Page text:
Banana beer

Virtually any fruit or sugary plant sap can be processed into an alcoholic beverage.
The process is well known being essentially an alcoholic fermentation of sugars to yield
alcohol and carbon dioxide.

*It should be noted that alcohol
production requires special licences or is prohibited in many countries.

BANANA BEER
[A beer is basically an alcoholic beverage with an alcohol content of 4-6%. It’s followed by wines then whiskeys upwards in terms of alcohol content & finally ethanol at 100% alcohol]
Banana beer is probably the most wide spread alcoholic fruit drink in Africa
Banana beer is made from bananas, mixed with a cereal flour (often sorghum flour) and fermented to an orange alcoholic beverage. It is sweet and slightly hazy with a shelf-life of several days under correct storage conditions. There are many variations in how the beer is made.
For instance Urwaga banana beer in Kenya is made from bananas and sorghum or millet and Lubisi is made from bananas and sorghum Ripe bananas are selected & peeled. If the peels cannot be removed by hand then the bananas are not sufficiently ripe.

Process :
>Raw materials (Ripe bananas)
>Peel by hand
>Remove residue
>Use grass to knead or
squeeze out the juice
>Mix with water (The water:banana juice ratio should be 1:3)
>Mix with cereals
>Mix with ground and roasted cereals to local taste
>Ferment In plastic container.
(for 18 to 24 hours.)
>Filter through cotton cloth
>Pack
>Store for its relatively
short shelf-life. Clean glass or
plastic bottles are used. (The product is kept in a cool place away from direct sunlight.)

SHOULD BANANA BEER PRODUCTION BE ENCOURAGED AT COUNTY LEVELS TO SPUR LOCAL DEMAND OF BANANAS? AND ENCOURAGE LOCAL COTTAGE INDUSTRIES GROWTH IN COUNTIES?

* The only difference between traditional beers & commercial beers is commercial beers have been protected by law allowing for investment and modernization while traditional beers have been discouraged therefore killing investmentment in their growth.
>All commercial beers were once small scale traditional Brewers
>All commercial Brewers use agriculture products just as traditional brewers do
>Allowing growth of traditional variety of beers will add variety of products in market leading to competition, which inevitably leads to higher quality products and better pricing, more jobs for youth, increased demand for local farms produce(again more jobs for rural areas men, women and youth), more tax revenues for local governments from registered brewers. Is this what our leaders (education, business, or political) say they want for their countries?
> It also inevitably kills market for illegal unregulated brews saving resources spent on putting out small “fires” allowing for.concentration on activities that are national building 🙂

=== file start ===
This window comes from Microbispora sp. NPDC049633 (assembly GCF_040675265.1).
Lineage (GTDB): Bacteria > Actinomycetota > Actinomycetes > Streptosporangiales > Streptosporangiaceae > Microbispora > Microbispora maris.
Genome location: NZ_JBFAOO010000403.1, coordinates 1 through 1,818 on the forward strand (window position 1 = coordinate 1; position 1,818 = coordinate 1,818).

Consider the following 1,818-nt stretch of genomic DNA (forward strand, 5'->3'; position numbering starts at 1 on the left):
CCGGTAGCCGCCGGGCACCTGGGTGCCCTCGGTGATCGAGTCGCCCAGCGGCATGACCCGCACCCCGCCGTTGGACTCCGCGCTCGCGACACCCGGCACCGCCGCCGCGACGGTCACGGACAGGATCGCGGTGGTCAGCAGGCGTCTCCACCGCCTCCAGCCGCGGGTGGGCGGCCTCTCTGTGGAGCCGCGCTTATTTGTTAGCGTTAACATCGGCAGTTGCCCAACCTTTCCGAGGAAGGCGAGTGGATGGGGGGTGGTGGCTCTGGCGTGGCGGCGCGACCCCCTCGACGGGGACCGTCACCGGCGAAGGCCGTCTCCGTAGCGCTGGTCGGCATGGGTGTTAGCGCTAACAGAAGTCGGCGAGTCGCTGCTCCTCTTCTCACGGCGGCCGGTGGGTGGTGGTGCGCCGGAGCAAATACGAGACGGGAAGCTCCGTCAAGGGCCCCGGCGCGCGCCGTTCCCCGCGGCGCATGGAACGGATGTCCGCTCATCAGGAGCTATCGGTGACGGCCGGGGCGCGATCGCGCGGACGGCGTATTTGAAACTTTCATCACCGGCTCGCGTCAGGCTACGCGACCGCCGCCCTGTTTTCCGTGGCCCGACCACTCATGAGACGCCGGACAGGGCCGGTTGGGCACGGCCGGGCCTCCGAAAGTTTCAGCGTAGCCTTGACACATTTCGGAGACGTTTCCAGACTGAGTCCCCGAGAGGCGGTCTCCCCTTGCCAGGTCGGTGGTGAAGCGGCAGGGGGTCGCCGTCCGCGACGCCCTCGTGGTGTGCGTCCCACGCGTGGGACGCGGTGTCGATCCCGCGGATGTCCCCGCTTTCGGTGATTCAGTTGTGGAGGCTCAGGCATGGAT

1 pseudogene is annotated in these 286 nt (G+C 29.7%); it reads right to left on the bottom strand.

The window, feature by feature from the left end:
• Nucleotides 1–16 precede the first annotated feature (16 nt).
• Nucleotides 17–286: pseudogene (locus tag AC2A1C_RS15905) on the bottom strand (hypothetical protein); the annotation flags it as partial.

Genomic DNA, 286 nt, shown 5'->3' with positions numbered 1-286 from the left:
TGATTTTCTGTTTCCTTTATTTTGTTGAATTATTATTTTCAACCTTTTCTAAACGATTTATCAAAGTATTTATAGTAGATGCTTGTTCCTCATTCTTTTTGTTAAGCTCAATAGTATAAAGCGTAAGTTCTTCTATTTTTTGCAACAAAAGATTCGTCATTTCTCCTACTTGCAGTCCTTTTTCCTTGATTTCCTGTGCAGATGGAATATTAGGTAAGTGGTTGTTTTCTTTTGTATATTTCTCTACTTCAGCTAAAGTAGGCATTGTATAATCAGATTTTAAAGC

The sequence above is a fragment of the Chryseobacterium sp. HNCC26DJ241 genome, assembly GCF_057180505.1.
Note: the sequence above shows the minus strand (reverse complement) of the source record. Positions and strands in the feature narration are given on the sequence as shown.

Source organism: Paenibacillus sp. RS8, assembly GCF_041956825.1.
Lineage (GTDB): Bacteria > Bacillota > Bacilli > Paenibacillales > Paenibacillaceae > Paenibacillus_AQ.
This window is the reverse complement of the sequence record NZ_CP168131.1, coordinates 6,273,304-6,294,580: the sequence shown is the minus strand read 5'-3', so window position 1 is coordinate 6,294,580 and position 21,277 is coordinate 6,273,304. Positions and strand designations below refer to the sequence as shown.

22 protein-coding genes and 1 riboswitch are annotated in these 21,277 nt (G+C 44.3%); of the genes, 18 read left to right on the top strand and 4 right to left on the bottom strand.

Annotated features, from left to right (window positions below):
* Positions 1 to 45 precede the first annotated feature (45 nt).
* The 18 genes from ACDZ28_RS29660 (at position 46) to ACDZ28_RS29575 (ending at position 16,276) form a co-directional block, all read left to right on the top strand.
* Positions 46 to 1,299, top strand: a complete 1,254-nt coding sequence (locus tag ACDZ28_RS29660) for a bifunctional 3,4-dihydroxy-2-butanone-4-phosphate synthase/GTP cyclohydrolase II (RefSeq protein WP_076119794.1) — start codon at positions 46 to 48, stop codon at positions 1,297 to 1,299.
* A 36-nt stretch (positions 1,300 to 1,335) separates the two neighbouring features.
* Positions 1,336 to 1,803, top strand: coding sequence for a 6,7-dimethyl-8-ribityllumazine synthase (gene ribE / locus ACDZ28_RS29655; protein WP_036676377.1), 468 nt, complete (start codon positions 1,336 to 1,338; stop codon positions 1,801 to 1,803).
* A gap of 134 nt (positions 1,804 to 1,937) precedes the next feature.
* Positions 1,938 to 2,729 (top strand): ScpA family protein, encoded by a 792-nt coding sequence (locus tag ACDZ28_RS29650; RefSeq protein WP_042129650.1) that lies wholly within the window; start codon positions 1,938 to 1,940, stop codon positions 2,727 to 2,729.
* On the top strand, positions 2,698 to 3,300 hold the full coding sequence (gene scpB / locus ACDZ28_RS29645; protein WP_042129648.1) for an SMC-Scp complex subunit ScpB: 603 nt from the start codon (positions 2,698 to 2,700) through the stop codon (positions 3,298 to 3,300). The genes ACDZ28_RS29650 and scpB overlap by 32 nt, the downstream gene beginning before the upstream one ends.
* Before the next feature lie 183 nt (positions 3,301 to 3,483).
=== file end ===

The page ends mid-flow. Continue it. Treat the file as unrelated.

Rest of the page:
> Banana beer will make ethanol fuel production from banana peels (one of worlds largest source of alternative fuels) extra viable with potential to bring down fuel costs ie costs of living.
*All engine technologies using fuels, be they vehicles or machinery have began moving to fossil-biofuel(ethernal)/bio diesel engines to cut running costs. Adaptors are already commercially being made for heavy commercial trucks and engines so that engines automatically switch to biofuel on stabilization (bioAdaptor)
– For FULL LIST of vehicles that can run on 5%(E5) or 10%(E10) blend of ethanol (bioFuel) and Gasoline as acknowledged by vehicle manufacturer’s worldwide under UN ECE regulations – (see here) .
Does your vehicle fall in this list? ie meaning for every litre of petrol 10% can be ethanol (100% alcohol)
If that ethanol can be produced from banana beer waste ie peels, would fueling/driving cars be made cheaper?

adopted from value addition manuals from FAO and other web resources

Text & Images
©Muoki Kioko 2009-2014
email: muokikioko@gmail.com
All rights reserved.

Subscribe at the bottom of this page to receive email notifications of New Posts.

Advertisements
  1. No trackbacks yet.

Leave a Reply

Fill in your details below or click an icon to log in:

WordPress.com Logo

You are commenting using your WordPress.com account. Log Out / Change )

Twitter picture

You are commenting using your Twitter account. Log Out / Change )

Facebook photo

You are commenting using your Facebook account. Log Out / Change )

Google+ photo

You are commenting using your Google+ account. Log Out / Change )

Connecting to %s

%d bloggers like this: